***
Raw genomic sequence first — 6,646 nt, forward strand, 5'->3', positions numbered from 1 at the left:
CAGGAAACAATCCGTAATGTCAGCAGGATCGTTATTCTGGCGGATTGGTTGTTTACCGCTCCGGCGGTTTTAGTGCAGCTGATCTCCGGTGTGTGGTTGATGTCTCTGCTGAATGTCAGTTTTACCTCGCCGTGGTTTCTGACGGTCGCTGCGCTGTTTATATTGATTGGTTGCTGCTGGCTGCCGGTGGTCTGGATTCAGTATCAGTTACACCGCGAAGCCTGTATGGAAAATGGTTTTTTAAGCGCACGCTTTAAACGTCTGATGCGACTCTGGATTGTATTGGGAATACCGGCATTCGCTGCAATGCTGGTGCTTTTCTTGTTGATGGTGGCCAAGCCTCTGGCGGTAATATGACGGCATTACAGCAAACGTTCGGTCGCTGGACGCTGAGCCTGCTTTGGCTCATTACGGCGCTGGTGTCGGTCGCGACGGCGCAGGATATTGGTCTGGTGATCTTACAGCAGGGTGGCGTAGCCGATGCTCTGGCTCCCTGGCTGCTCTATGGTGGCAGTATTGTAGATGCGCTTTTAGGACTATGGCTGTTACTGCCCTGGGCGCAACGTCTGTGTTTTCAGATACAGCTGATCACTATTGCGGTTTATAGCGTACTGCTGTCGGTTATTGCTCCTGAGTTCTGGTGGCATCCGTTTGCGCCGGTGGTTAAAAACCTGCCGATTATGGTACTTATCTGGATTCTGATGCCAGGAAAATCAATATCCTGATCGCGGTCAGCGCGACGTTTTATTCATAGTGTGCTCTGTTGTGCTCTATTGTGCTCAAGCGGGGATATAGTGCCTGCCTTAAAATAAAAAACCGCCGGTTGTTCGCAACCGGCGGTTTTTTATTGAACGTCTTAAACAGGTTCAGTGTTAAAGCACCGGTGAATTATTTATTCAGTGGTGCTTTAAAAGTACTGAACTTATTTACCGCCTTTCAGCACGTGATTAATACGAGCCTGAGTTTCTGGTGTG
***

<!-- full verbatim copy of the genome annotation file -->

Raw genomic sequence first — 6,646 nt, forward strand, 5'->3', positions numbered from 1 at the left:
CAGGAAACAATCCGTAATGTCAGCAGGATCGTTATTCTGGCGGATTGGTTGTTTACCGCTCCGGCGGTTTTAGTGCAGCTGATCTCCGGTGTGTGGTTGATGTCTCTGCTGAATGTCAGTTTTACCTCGCCGTGGTTTCTGACGGTCGCTGCGCTGTTTATATTGATTGGTTGCTGCTGGCTGCCGGTGGTCTGGATTCAGTATCAGTTACACCGCGAAGCCTGTATGGAAAATGGTTTTTTAAGCGCACGCTTTAAACGTCTGATGCGACTCTGGATTGTATTGGGAATACCGGCATTCGCTGCAATGCTGGTGCTTTTCTTGTTGATGGTGGCCAAGCCTCTGGCGGTAATATGACGGCATTACAGCAAACGTTCGGTCGCTGGACGCTGAGCCTGCTTTGGCTCATTACGGCGCTGGTGTCGGTCGCGACGGCGCAGGATATTGGTCTGGTGATCTTACAGCAGGGTGGCGTAGCCGATGCTCTGGCTCCCTGGCTGCTCTATGGTGGCAGTATTGTAGATGCGCTTTTAGGACTATGGCTGTTACTGCCCTGGGCGCAACGTCTGTGTTTTCAGATACAGCTGATCACTATTGCGGTTTATAGCGTACTGCTGTCGGTTATTGCTCCTGAGTTCTGGTGGCATCCGTTTGCGCCGGTGGTTAAAAACCTGCCGATTATGGTACTTATCTGGATTCTGATGCCAGGAAAATCAATATCCTGATCGCGGTCAGCGCGACGTTTTATTCATAGTGTGCTCTGTTGTGCTCTATTGTGCTCAAGCGGGGATATAGTGCCTGCCTTAAAATAAAAAACCGCCGGTTGTTCGCAACCGGCGGTTTTTTATTGAACGTCTTAAACAGGTTCAGTGTTAAAGCACCGGTGAATTATTTATTCAGTGGTGCTTTAAAAGTACTGAACTTATTTACCGCCTTTCAGCACGTGATTAATACGAGCCTGAGTTTCTGGTGTG